From Sketch to Slice: The Evolution of a Cake Design

One of the most fantastic and fascinating things about cake design is seeing where a designer started. For us, it starts with a sketch (or a few sketches!) long before it becomes a real life cake. For a little peek into the way we gather design elements, sketch ideas and put everything together, read on.

From sketch to slice: discover the evolution of a cake design

The consultation

We always recommend starting with a consultation with the client. Talking to your client in person allows you to really dig into what they're looking for in a cake and discuss different possibilities.

For the purpose of demonstration, we're going to walk you through a cake that we designed for one couple's wedding recently. When they came in for their consultation, they brought these two pictures of cakes that we'd designed in the past:

The couple also brought this color palette:

During their consultation, this couple told us that they wanted their cake to include hints of gold, olive, fern leaves and a definite focus on nature. We also discussed themes, flavors and color.

This is the kind of information that you want to gather from your client during the consultation. While the client is hiring you to design the cake, they likely have an idea of what elements they're interested in. Use the consultation as an opportunity to tease out those details.

The sketch

 After the consultation, it was time to sketch. Since we consider sketching a crucial part of our design process, we scheduled time for the sketch work into our work day. We can't recommend this enough: If you don't plan time specifically for sketching, chances are you'll never find time to work around your existing orders.

When it comes to the design work, we usually begin with three initial sketches. Some clients have trouble visualizing their cake, so drawing many options can help the cake feel more real for them.

Sometimes we throw in a slight wildcard if more than one idea emerges at the consultation. Generally, we never really need to go above three drawings per order.

After a few preliminary sketches, we ended up with one definite design that the client liked. Sometimes, though, the client will want some changes on one of the sketches. Yes, that means you need to do another sketch — but it's much better to agree on a design now than to worry about it when it's time to make the cake!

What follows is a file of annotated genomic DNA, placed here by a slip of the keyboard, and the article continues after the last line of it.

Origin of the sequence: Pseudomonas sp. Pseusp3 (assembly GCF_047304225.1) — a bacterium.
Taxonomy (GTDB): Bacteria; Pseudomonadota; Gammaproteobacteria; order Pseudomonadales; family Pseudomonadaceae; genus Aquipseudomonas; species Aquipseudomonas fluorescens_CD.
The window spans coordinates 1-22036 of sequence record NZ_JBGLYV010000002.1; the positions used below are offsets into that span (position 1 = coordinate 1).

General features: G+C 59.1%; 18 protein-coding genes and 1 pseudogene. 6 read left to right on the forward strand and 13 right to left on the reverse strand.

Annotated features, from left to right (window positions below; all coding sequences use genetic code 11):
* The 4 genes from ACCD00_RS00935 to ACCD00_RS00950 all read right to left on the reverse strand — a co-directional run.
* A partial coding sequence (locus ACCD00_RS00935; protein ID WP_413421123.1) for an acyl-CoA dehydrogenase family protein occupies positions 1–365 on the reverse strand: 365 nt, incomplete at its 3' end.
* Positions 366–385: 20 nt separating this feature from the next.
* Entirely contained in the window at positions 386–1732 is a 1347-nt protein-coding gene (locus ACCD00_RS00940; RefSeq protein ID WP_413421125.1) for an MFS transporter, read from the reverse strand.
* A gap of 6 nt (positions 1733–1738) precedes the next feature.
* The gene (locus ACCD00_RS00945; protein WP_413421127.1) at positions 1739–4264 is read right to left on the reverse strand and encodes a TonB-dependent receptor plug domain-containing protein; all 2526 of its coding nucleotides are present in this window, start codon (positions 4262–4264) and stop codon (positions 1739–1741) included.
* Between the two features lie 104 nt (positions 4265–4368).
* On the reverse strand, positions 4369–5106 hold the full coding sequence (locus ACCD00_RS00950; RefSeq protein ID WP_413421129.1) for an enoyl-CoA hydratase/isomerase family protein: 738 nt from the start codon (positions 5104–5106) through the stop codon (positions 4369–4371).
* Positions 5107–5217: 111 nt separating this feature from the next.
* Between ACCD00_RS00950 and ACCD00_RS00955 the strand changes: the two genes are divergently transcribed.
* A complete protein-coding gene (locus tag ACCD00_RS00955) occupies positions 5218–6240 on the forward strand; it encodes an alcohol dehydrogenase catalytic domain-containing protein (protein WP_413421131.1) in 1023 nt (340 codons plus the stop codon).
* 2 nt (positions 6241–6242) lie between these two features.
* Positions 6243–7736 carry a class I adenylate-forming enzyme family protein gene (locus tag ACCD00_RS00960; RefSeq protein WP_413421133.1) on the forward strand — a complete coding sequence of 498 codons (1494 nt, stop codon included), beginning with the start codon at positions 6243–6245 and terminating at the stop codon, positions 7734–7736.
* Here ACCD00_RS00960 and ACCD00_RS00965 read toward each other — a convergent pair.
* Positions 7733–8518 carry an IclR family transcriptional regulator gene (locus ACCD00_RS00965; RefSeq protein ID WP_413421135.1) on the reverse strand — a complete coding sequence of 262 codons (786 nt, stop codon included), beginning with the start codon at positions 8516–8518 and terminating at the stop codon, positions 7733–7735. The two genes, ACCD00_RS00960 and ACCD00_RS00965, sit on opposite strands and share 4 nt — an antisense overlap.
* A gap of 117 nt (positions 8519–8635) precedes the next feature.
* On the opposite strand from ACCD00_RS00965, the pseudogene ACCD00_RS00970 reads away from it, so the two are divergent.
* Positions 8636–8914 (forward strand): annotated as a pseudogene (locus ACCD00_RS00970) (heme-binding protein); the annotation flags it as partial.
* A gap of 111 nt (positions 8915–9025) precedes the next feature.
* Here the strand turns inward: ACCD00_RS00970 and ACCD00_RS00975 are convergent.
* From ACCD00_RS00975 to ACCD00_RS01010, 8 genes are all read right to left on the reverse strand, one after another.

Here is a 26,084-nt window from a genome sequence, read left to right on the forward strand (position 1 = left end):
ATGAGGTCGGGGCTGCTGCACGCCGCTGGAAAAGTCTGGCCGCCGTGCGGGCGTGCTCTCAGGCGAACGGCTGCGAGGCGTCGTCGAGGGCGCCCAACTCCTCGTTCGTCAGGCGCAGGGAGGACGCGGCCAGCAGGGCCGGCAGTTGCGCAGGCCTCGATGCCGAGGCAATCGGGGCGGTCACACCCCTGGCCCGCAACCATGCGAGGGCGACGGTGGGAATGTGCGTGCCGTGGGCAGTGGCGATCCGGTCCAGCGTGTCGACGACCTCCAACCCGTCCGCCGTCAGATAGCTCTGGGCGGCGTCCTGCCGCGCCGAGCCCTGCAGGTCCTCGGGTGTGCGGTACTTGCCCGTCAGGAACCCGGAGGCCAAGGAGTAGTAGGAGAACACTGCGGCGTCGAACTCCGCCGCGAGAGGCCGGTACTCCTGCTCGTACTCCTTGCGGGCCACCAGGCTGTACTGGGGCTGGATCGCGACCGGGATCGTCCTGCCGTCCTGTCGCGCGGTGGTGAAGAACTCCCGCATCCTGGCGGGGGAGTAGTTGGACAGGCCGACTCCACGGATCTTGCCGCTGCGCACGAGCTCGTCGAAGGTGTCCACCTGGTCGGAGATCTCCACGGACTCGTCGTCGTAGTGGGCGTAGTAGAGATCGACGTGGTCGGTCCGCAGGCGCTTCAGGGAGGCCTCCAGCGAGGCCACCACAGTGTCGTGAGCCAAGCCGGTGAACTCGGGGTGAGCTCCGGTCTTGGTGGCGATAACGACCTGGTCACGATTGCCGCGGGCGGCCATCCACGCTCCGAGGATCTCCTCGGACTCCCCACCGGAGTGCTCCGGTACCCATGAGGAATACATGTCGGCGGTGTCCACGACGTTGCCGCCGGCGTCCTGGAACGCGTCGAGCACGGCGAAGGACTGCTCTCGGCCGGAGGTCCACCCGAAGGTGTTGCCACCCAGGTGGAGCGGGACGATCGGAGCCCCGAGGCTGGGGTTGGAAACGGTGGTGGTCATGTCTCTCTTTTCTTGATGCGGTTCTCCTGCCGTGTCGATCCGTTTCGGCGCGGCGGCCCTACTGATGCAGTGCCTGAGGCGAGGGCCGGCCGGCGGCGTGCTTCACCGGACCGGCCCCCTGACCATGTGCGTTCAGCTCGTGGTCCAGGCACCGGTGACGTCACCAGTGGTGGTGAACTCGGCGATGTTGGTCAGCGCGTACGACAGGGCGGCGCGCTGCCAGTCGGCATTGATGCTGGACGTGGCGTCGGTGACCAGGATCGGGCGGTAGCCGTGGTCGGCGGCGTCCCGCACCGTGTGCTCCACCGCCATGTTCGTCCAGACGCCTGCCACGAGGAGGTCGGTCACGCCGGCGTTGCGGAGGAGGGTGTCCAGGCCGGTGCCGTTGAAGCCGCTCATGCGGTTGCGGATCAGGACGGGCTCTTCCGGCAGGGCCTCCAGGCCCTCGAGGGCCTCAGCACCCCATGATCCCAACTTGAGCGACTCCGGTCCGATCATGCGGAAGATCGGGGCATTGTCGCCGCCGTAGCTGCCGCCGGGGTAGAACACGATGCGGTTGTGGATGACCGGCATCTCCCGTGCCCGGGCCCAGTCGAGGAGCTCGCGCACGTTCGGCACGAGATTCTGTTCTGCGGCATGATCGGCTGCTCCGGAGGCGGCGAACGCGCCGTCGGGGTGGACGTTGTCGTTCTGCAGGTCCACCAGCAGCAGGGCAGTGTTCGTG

The great thing about sketches is that they give you an opportunity to experiment with all of the requested elements. Once you and your client settle on one sketch, you can move on to cake construction.


Depending on the design you agreed on, you might be able to complete some of the elements ahead of the event. While of course you can't bake the cakes or make the filling weeks in advance, you can make some decorations like sugar flowers ahead of time.

In fact, if your cake design includes sugar flowers, it's imperative that you make them a couple of weeks in advance. We typically begin with the larger blooms and then move onto filler flowers, leaves, berries and any extra flowers.

Once finished, we stand our sugar flowers in cake dummies and large cake boxes until we're ready for them. We never store our sugar flowers in plastic boxes, as the air circulation in paper boxes helps stop any condensation.

Tip: Always make extra flowers, berries and leaves. You never know what mishap you may have and it helps to have a handy few available if needed.

Making the cake

The construction of the cake begins with baking, filling , crumb coating and the essential first ice . If you're covering the cake in fondant , now's the time to do it.

Once the cake is covered, work around the cake with a large, high-quality fluffy paintbrush to clear it of any powdered sugar, cornstarch or stray buttercream.


Finally, it's time to add edible paint, luster dust and other accents! Our cake called for copper foliage, so we grabbed our food-safe brush and painted our fern onto the cake.

Reference your sketch as you work. The client is expecting a specific design, and you never know — even a misplaced sugar flower could upset a sensitive client. Plus, if your final design closely matches the sketch, you're better protected from any legal worries (ugh!). 

Next, it's time to add other additions like sugar flowers or cake toppers. In most places, it's illegal to insert any metal or floral tape directly into cakes, so we always recommend using Ingenious Edibles Safety Seal , which coats the decoration in a food-safe wax.

Finally, our cake is finished and it's a close match to the original drawing! Phew. We hope that this peek into our process will help you with your own cake designs.

What's your cake design process?

February 25, 2018
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From Sketch to Slice: The Evolution of a Cake Design